Daily Commentary - Posted on Friday, January 13, 2012, 9:03 PM GMT +1
Martin Luther King, Jr. Day and Week
Next week will be the week including Martin Luther King, Jr. Day, a United States federal holiday and an exchange holiday since 1998 (observed on the third Monday of January).
From a seasonal perspective, the week including Martin Luther King, Jr. Day favors the bears (but the good news follow suit, see the second part of the posting below). Table I below shows the SPY‘s (S&P 500 SPDR) performance (since 1998) during Martin Luther King, Jr. week (‘4 sessions later‘ equals ‘by the end of the week‘) assumed one went long on close of the final session of the week immediately preceding Martin Luther King, Jr. Day (in this event on Friday, January 13).
The SPY closed out Martin Luther King, Jr. week with a loss in 10 out of 14 years, an closed higher 1.0%+ only once, but lower 1.0%+ in 7 years. In addition, the SPY posted a least one lower close in 13 out of the last 14 years.
(click on image to enlarge)
At time of writing (2:40 pm ET), the S&P 500 is still up week-to-date, and up ≥ 1.25% month-to-date on the session immediately preceding the third Monday of January (Martin Luther King, Jr. Day since 1998).
Assumed that will not change (to the worse) into today’s close, this will have significantly positive implications for the remainder of the month.
Table II below shows the S&P 500′s performance (since 1950) over the remainder of the month (on the session immediately following Martin Luther King, Jr. Day, until the end of the next week, until the end of the then following two weeks, and until the end of January) in the event one went long on close of the session immediately preceding the third Monday in January where the S&P 500 had closed out the week with a gain, at the same time up ≥ 1.25% month-to-date as well.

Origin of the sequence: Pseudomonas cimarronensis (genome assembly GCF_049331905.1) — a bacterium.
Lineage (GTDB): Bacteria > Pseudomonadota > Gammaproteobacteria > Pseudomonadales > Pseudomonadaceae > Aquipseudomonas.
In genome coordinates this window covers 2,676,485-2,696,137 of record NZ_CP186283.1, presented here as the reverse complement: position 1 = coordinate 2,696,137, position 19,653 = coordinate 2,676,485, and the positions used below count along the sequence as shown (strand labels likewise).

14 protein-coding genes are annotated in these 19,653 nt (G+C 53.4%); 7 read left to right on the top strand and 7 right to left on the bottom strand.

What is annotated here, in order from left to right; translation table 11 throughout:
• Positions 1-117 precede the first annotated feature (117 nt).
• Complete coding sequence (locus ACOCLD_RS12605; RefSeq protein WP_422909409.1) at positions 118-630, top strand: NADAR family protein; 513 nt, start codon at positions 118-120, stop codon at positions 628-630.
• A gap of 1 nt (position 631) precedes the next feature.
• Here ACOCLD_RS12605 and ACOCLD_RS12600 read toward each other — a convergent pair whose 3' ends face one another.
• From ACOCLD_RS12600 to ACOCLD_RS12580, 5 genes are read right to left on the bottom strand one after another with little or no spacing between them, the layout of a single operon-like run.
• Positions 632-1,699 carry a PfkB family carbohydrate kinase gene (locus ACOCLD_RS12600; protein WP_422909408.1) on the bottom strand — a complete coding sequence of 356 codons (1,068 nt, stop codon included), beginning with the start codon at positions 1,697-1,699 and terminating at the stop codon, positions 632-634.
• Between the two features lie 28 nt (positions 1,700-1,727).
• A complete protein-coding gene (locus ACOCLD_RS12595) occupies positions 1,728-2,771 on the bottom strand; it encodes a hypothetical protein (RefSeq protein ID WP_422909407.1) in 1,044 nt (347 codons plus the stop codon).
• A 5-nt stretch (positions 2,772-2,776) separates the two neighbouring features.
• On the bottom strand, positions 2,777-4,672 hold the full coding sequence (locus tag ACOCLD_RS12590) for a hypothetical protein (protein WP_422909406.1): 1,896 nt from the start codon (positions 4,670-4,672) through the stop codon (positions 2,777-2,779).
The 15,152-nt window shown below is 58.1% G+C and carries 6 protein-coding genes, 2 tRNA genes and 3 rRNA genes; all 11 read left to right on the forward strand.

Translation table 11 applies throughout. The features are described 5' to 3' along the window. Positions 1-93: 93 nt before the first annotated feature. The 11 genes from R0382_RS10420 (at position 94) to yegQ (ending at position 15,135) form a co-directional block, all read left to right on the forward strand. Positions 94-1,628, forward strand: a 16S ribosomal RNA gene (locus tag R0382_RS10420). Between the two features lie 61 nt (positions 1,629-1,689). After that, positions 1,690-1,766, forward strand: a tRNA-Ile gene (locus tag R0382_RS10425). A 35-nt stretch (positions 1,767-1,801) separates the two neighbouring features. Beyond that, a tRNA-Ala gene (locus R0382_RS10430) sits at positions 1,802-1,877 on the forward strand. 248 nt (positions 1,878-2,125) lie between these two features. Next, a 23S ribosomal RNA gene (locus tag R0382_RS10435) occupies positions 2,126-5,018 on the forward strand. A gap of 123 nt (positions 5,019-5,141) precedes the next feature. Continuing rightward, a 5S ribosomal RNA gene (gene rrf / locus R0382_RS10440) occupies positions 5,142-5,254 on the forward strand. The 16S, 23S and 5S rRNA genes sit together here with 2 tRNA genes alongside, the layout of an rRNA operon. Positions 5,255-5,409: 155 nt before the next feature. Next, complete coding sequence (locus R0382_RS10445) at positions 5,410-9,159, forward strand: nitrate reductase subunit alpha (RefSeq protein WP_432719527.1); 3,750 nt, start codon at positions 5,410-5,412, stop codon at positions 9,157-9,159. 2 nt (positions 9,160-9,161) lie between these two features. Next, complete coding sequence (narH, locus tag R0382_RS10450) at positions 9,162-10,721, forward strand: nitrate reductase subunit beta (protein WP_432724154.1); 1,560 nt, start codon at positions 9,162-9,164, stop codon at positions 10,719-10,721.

The S&P 500 closed at a higher level at the end of the then following week (in this event on Friday, January 27) and at the end of January on more than 3 out of every 4 occurrences (or ≥ 75% of the time), but especially remarkable is the fact that the S&P 500 up to now never lost 1.0%+ until the end of January, but gained 1.0%+ on 15 occurrences (when the S&P 500 had performed positively in the first half of January in the past, it regularly had remained firm during the second part as well).
(click on image to enlarge)
Seasonals are confirming the bearish bias going into effect at today’s close (see SPX at Multi Month High before OpEx), but to the same degree confirming the assumption that a pull back might be short lived (and lower prices during the next week will probably provide a buying opportunity), and major market indices are supposed to bounce back and continue higher over the remainder of the month.
Have a profitable week, and enjoy your holiday
Disclosure: No position in the securities mentioned in this post at time of writing.
Remarks: Due to their conceptual scope – and if not explicitly stated otherwise – , all models/setups/strategies do not account for slippage, fees and transaction costs, do not account for return on cash and/or interest on margin, do not use position sizing (e.g. Kelly, optimal f) – they’re always ‘all in‘ – , do not use leverage (e.g. leveraged ETFs), do not utilize any kind of abnormal market filter (e.g. during market phases with extremely elevated volatility), do not use intraday buy/sell stops (end-of-day prices only), and models/setups/strategies are not ‘adaptive‘ (do not adjust to the ongoing changes in market conditions like bull and bear markets). Index data (e.g. S&P 500 cash index) does not account for dividend and cash payments.
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